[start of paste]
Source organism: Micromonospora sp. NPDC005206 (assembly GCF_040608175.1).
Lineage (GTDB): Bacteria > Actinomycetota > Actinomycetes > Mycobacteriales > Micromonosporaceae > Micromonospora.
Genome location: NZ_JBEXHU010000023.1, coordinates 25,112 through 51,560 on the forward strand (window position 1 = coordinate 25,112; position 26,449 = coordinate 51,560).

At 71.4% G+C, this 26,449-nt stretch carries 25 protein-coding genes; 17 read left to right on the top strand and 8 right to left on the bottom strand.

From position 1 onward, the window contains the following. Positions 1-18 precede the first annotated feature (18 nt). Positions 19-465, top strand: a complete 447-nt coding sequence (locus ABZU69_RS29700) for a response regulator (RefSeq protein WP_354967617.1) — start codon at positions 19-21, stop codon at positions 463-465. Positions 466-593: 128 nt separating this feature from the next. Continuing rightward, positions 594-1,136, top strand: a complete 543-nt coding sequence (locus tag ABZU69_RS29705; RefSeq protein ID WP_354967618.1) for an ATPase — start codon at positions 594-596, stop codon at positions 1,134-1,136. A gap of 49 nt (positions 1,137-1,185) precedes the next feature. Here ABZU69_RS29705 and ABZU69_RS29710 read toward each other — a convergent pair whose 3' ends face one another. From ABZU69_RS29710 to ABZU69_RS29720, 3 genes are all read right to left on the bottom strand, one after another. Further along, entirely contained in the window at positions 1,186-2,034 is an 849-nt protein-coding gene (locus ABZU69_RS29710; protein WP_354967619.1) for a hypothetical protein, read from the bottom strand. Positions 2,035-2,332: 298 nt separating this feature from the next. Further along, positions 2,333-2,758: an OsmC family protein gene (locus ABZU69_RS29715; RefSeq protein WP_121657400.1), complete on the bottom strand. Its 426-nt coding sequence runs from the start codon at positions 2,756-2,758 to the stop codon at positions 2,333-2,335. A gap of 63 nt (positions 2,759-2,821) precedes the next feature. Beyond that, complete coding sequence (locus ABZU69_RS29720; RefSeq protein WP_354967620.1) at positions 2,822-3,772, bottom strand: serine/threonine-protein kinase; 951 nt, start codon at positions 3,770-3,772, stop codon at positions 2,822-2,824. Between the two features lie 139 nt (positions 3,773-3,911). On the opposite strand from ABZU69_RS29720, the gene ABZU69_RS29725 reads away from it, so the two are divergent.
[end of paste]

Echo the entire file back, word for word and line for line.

Source organism: Micromonospora sp. NPDC005206 (assembly GCF_040608175.1).
Lineage (GTDB): Bacteria > Actinomycetota > Actinomycetes > Mycobacteriales > Micromonosporaceae > Micromonospora.
Genome location: NZ_JBEXHU010000023.1, coordinates 25,112 through 51,560 on the forward strand (window position 1 = coordinate 25,112; position 26,449 = coordinate 51,560).

At 71.4% G+C, this 26,449-nt stretch carries 25 protein-coding genes; 17 read left to right on the top strand and 8 right to left on the bottom strand.

From position 1 onward, the window contains the following. Positions 1-18 precede the first annotated feature (18 nt). Positions 19-465, top strand: a complete 447-nt coding sequence (locus ABZU69_RS29700) for a response regulator (RefSeq protein WP_354967617.1) — start codon at positions 19-21, stop codon at positions 463-465. Positions 466-593: 128 nt separating this feature from the next. Continuing rightward, positions 594-1,136, top strand: a complete 543-nt coding sequence (locus tag ABZU69_RS29705; RefSeq protein ID WP_354967618.1) for an ATPase — start codon at positions 594-596, stop codon at positions 1,134-1,136. A gap of 49 nt (positions 1,137-1,185) precedes the next feature. Here ABZU69_RS29705 and ABZU69_RS29710 read toward each other — a convergent pair whose 3' ends face one another. From ABZU69_RS29710 to ABZU69_RS29720, 3 genes are all read right to left on the bottom strand, one after another. Further along, entirely contained in the window at positions 1,186-2,034 is an 849-nt protein-coding gene (locus ABZU69_RS29710; protein WP_354967619.1) for a hypothetical protein, read from the bottom strand. Positions 2,035-2,332: 298 nt separating this feature from the next. Further along, positions 2,333-2,758: an OsmC family protein gene (locus ABZU69_RS29715; RefSeq protein WP_121657400.1), complete on the bottom strand. Its 426-nt coding sequence runs from the start codon at positions 2,756-2,758 to the stop codon at positions 2,333-2,335. A gap of 63 nt (positions 2,759-2,821) precedes the next feature. Beyond that, complete coding sequence (locus ABZU69_RS29720; RefSeq protein WP_354967620.1) at positions 2,822-3,772, bottom strand: serine/threonine-protein kinase; 951 nt, start codon at positions 3,770-3,772, stop codon at positions 2,822-2,824. Between the two features lie 139 nt (positions 3,773-3,911). On the opposite strand from ABZU69_RS29720, the gene ABZU69_RS29725 reads away from it, so the two are divergent.